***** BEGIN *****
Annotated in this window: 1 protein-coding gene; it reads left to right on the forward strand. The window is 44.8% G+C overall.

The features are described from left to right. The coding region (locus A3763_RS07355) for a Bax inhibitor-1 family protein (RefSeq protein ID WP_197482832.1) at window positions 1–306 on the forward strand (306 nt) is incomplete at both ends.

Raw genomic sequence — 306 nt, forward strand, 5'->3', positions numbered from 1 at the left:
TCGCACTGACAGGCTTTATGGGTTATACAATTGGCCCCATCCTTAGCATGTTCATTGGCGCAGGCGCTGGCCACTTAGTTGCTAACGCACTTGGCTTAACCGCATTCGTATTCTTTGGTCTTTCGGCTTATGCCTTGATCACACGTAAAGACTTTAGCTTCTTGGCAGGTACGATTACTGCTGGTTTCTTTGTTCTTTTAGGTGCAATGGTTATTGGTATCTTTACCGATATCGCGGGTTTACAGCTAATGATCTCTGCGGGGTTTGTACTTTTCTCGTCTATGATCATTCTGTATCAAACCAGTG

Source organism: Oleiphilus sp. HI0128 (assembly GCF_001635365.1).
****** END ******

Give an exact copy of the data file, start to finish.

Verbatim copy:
Annotated in this window: 1 protein-coding gene; it reads left to right on the forward strand. The window is 44.8% G+C overall.

The features are described from left to right. The coding region (locus A3763_RS07355) for a Bax inhibitor-1 family protein (RefSeq protein ID WP_197482832.1) at window positions 1–306 on the forward strand (306 nt) is incomplete at both ends.

Raw genomic sequence — 306 nt, forward strand, 5'->3', positions numbered from 1 at the left:
TCGCACTGACAGGCTTTATGGGTTATACAATTGGCCCCATCCTTAGCATGTTCATTGGCGCAGGCGCTGGCCACTTAGTTGCTAACGCACTTGGCTTAACCGCATTCGTATTCTTTGGTCTTTCGGCTTATGCCTTGATCACACGTAAAGACTTTAGCTTCTTGGCAGGTACGATTACTGCTGGTTTCTTTGTTCTTTTAGGTGCAATGGTTATTGGTATCTTTACCGATATCGCGGGTTTACAGCTAATGATCTCTGCGGGGTTTGTACTTTTCTCGTCTATGATCATTCTGTATCAAACCAGTG

Source organism: Oleiphilus sp. HI0128 (assembly GCF_001635365.1).